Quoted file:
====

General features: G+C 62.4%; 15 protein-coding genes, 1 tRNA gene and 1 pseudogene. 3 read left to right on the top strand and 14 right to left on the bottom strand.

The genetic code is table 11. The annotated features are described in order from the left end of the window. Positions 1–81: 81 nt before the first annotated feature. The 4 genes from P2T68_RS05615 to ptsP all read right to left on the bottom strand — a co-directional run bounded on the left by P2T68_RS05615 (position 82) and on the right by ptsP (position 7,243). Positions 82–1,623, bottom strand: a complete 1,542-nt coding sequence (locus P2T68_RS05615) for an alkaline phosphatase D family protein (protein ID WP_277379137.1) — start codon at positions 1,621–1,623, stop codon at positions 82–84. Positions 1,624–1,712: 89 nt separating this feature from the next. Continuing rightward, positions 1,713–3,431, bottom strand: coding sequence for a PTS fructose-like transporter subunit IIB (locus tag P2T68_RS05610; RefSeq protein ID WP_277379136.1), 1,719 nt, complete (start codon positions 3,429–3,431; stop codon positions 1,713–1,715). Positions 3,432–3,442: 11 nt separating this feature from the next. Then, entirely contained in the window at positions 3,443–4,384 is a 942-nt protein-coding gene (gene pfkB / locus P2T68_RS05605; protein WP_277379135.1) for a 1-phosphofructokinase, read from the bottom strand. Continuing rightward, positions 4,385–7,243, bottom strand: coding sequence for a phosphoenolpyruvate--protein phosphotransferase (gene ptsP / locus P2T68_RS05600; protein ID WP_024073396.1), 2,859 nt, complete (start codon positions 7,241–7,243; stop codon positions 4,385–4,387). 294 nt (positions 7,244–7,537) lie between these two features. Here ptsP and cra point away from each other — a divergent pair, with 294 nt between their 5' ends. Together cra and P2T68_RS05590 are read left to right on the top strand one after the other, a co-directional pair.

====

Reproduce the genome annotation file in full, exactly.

General features: G+C 62.4%; 15 protein-coding genes, 1 tRNA gene and 1 pseudogene. 3 read left to right on the top strand and 14 right to left on the bottom strand.

The genetic code is table 11. The annotated features are described in order from the left end of the window. Positions 1–81: 81 nt before the first annotated feature. The 4 genes from P2T68_RS05615 to ptsP all read right to left on the bottom strand — a co-directional run bounded on the left by P2T68_RS05615 (position 82) and on the right by ptsP (position 7,243). Positions 82–1,623, bottom strand: a complete 1,542-nt coding sequence (locus P2T68_RS05615) for an alkaline phosphatase D family protein (protein ID WP_277379137.1) — start codon at positions 1,621–1,623, stop codon at positions 82–84. Positions 1,624–1,712: 89 nt separating this feature from the next. Continuing rightward, positions 1,713–3,431, bottom strand: coding sequence for a PTS fructose-like transporter subunit IIB (locus tag P2T68_RS05610; RefSeq protein ID WP_277379136.1), 1,719 nt, complete (start codon positions 3,429–3,431; stop codon positions 1,713–1,715). Positions 3,432–3,442: 11 nt separating this feature from the next. Then, entirely contained in the window at positions 3,443–4,384 is a 942-nt protein-coding gene (gene pfkB / locus P2T68_RS05605; protein WP_277379135.1) for a 1-phosphofructokinase, read from the bottom strand. Continuing rightward, positions 4,385–7,243, bottom strand: coding sequence for a phosphoenolpyruvate--protein phosphotransferase (gene ptsP / locus P2T68_RS05600; protein ID WP_024073396.1), 2,859 nt, complete (start codon positions 7,241–7,243; stop codon positions 4,385–4,387). 294 nt (positions 7,244–7,537) lie between these two features. Here ptsP and cra point away from each other — a divergent pair, with 294 nt between their 5' ends. Together cra and P2T68_RS05590 are read left to right on the top strand one after the other, a co-directional pair.